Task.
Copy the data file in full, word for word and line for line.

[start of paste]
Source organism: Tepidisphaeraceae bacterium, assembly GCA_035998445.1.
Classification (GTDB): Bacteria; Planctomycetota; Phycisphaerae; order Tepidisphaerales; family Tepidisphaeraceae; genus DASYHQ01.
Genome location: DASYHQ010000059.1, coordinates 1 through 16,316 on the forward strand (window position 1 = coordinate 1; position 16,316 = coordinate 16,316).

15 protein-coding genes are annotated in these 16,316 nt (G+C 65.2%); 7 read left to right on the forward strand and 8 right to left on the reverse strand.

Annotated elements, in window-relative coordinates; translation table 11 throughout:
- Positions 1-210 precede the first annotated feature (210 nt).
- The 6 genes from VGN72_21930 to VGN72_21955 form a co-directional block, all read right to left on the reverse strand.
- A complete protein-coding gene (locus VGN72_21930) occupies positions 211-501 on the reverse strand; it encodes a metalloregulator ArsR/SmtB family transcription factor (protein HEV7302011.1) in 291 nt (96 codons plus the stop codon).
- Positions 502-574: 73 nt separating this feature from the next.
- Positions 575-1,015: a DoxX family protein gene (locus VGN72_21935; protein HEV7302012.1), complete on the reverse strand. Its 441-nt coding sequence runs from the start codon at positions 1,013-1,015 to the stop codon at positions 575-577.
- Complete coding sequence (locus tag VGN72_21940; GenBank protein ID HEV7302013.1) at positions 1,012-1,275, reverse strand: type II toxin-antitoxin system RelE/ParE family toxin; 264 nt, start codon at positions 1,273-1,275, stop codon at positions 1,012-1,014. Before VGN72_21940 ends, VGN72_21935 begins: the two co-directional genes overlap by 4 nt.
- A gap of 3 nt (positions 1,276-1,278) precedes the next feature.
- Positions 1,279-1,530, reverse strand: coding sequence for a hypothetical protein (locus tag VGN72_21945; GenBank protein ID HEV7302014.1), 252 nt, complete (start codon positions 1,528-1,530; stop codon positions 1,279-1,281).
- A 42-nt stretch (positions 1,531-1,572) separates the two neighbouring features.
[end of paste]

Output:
Source organism: Tepidisphaeraceae bacterium, assembly GCA_035998445.1.
Classification (GTDB): Bacteria; Planctomycetota; Phycisphaerae; order Tepidisphaerales; family Tepidisphaeraceae; genus DASYHQ01.
Genome location: DASYHQ010000059.1, coordinates 1 through 16,316 on the forward strand (window position 1 = coordinate 1; position 16,316 = coordinate 16,316).

15 protein-coding genes are annotated in these 16,316 nt (G+C 65.2%); 7 read left to right on the forward strand and 8 right to left on the reverse strand.

Annotated elements, in window-relative coordinates; translation table 11 throughout:
- Positions 1-210 precede the first annotated feature (210 nt).
- The 6 genes from VGN72_21930 to VGN72_21955 form a co-directional block, all read right to left on the reverse strand.
- A complete protein-coding gene (locus VGN72_21930) occupies positions 211-501 on the reverse strand; it encodes a metalloregulator ArsR/SmtB family transcription factor (protein HEV7302011.1) in 291 nt (96 codons plus the stop codon).
- Positions 502-574: 73 nt separating this feature from the next.
- Positions 575-1,015: a DoxX family protein gene (locus VGN72_21935; protein HEV7302012.1), complete on the reverse strand. Its 441-nt coding sequence runs from the start codon at positions 1,013-1,015 to the stop codon at positions 575-577.
- Complete coding sequence (locus tag VGN72_21940; GenBank protein ID HEV7302013.1) at positions 1,012-1,275, reverse strand: type II toxin-antitoxin system RelE/ParE family toxin; 264 nt, start codon at positions 1,273-1,275, stop codon at positions 1,012-1,014. Before VGN72_21940 ends, VGN72_21935 begins: the two co-directional genes overlap by 4 nt.
- A gap of 3 nt (positions 1,276-1,278) precedes the next feature.
- Positions 1,279-1,530, reverse strand: coding sequence for a hypothetical protein (locus tag VGN72_21945; GenBank protein ID HEV7302014.1), 252 nt, complete (start codon positions 1,528-1,530; stop codon positions 1,279-1,281).
- A 42-nt stretch (positions 1,531-1,572) separates the two neighbouring features.